Randy Kakegamik in his grass dance regalia.

Three years ago, when Randy Blue Kakegamik was taking a cab after his treatment care in Ottawa the driver asked what he was passionate about. “I told my new friend that I really didn’t know,” he said. “I had no idea what I was going to do. I thought about it and came to the realization of music.”

Kakegamik knew he was on the path to sobering up. He wanted to start a new, better life for him and his family.

This was when Kakegamik joined the Algonquin College family. He enrolled in the music industry arts program, and before that, he took on the digital music production program.

“I chose the digital music production program because of its part-time length,” said Kakegamik. “I was just fresh out of treatment and didn’t want to go full-on in a full-time program. I did this as to not stress myself out and to be safe for my sobriety.”

The start of Kakegamik’s new life has been helped by the college. His courses gave him the motivation to start up again. Involving his culture in his school life – Kakegamik is Oji-Cree – also helped. He makes frequent appearances at the college’s Mamidosewin Centre.

“I’ve involved myself quite a bit at the college interacting with our community, met some interesting people,” said Kakegamik.

He has also found joy in grass dancing, which is part of his culture. This is a traditional native dance that had always been attractive to him.

It was only just recently, however, that he discovered that in order to really enjoy the beat of the drums, he needed to be physically involved with the music. So he began to dance.

Dancing hasn’t just given Kakegamik the ability to go places that he’s wanted to go but also do things he’s really loved. It has really helped him.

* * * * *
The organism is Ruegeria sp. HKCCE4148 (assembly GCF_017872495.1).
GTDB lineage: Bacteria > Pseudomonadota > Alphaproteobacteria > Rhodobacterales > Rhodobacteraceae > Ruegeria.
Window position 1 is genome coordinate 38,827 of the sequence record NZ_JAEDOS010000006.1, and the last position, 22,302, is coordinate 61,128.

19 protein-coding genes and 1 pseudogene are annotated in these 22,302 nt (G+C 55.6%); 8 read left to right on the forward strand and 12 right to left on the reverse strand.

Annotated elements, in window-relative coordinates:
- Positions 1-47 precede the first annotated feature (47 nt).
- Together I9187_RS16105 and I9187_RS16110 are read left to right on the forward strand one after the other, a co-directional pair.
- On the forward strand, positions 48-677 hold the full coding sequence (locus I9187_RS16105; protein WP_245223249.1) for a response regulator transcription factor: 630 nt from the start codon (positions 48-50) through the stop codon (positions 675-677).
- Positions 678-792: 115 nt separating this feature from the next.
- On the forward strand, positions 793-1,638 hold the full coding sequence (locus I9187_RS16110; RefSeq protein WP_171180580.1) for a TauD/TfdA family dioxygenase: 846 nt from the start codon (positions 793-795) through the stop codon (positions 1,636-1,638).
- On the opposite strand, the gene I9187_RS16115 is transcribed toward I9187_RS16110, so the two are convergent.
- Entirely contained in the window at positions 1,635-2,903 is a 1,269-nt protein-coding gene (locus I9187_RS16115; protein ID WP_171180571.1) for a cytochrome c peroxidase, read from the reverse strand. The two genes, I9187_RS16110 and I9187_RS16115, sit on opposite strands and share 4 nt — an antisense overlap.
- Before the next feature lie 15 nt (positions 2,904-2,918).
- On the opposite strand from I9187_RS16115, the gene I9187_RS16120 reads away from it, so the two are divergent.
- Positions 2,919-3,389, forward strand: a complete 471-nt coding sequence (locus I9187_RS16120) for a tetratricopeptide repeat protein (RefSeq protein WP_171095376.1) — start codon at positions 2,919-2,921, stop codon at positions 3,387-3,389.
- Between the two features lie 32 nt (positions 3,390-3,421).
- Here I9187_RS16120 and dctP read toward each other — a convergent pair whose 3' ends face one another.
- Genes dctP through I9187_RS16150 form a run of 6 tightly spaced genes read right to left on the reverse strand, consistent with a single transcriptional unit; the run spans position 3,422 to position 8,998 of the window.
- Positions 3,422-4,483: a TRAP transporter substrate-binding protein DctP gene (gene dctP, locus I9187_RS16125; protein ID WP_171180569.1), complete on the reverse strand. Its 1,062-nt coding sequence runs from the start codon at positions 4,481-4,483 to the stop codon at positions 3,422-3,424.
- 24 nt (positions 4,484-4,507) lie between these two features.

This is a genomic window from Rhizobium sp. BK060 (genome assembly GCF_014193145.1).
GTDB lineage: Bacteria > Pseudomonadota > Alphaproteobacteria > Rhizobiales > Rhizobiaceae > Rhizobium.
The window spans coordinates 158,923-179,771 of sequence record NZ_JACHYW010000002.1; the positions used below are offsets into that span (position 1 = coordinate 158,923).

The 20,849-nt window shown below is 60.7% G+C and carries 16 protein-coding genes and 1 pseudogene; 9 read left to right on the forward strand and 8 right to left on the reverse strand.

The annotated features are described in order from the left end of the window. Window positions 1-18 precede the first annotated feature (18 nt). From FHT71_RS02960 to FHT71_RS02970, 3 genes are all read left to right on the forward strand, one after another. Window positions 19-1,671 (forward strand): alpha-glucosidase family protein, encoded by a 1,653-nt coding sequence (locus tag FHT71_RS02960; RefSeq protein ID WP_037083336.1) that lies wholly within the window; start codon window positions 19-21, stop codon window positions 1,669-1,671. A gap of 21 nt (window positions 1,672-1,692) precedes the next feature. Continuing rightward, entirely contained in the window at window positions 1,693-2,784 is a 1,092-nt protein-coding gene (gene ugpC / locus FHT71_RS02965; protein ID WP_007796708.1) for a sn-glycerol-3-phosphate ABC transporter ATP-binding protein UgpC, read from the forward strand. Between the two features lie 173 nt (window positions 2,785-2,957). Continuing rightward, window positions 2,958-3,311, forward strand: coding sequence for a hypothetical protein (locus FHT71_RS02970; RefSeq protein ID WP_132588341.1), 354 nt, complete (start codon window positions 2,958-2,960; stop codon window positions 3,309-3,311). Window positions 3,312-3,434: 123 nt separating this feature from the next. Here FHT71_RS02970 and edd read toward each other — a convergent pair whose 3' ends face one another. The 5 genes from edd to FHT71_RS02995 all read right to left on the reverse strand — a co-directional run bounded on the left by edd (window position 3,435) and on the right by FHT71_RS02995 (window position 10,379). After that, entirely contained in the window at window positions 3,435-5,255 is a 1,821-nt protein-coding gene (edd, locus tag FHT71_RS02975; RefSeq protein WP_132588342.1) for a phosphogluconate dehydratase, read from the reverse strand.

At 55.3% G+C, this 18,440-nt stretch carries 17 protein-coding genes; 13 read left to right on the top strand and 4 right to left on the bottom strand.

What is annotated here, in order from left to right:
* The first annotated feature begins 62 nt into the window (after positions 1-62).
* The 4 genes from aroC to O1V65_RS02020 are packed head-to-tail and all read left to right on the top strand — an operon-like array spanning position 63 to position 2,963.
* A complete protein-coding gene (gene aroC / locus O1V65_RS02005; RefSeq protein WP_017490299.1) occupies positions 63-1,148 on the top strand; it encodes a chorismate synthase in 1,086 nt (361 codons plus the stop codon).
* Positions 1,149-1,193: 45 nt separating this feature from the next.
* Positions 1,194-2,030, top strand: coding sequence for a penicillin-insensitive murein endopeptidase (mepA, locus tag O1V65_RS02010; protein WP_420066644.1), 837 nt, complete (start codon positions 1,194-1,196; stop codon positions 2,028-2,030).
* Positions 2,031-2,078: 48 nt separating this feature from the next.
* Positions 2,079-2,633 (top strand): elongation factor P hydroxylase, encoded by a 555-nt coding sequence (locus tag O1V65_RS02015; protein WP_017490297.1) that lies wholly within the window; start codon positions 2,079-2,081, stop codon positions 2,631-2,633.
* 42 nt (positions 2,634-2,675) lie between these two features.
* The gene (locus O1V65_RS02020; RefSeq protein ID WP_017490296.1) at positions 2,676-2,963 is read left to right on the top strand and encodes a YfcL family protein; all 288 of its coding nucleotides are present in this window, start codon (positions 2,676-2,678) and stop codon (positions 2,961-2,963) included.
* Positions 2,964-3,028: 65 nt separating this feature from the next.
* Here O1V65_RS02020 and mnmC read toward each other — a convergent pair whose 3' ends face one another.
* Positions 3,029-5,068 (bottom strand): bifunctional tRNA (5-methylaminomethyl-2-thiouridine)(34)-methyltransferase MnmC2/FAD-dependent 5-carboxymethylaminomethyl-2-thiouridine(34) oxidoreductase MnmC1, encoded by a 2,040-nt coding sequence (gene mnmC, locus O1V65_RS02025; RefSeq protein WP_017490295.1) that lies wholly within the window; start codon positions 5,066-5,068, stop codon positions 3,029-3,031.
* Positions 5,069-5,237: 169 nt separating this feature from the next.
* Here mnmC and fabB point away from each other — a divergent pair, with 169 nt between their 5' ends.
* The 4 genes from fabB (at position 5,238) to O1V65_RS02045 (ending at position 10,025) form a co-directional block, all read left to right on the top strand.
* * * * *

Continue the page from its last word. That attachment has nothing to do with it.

“The grass dance is a healing dance of warriors,” he said. “It is also a dance of the society of grass dancers.”

Kakegamik is a father of two and a grandfather. His journey as a father has been good. Yet in the beginning, it was rocky. When he said to himself that he needed to sober up, he spoke to his son about his problem with alcohol. In turn, his son understood and always knew where he was during treatment.

“The rewards come every day with him,” said Kakegamik. “He’s a happy boy. We have a great relationship and very open. I’ve taught him a lot and he listens. I’m trying to do my best and I think he knows that.”

Ken Jackson, 34, a reporter for APTN news and a friend of Kakegamik admires how far he has come. “He’s honest and is trying to be a better person every day,” said Jackson. “He doesn’t hide his scars.”

The pair have been friends for four years after meeting in a coffee shop through a friend, Mark Marsolais. At the time, Marsolais was writing his own Gladue report, which is a document that supports Indigenous accused adults, youth and justice personnel in applying the sentencing principles set out in the Criminal Code of Canada and of the Youth Criminal Justice Act.

More recently, due to the pandemic that has occurred, Kakegamik finds himself exercising, beading, making music, cleaning, reading, and trying to learn a new language. He also reaches out to family. No longer being in school on campus hasn’t swayed Kakegamik’s morale.

“I’m slowly trying to find my bearings and keep busy now that our courses are proceeding,” he said. “I really am concerned for a lot of reasons and this school deal comes secondary. It is stressful to add on more things at this point. Being a parent and the worries I have are daily. Taking steps to push through [and stay] level headed is a challenge.”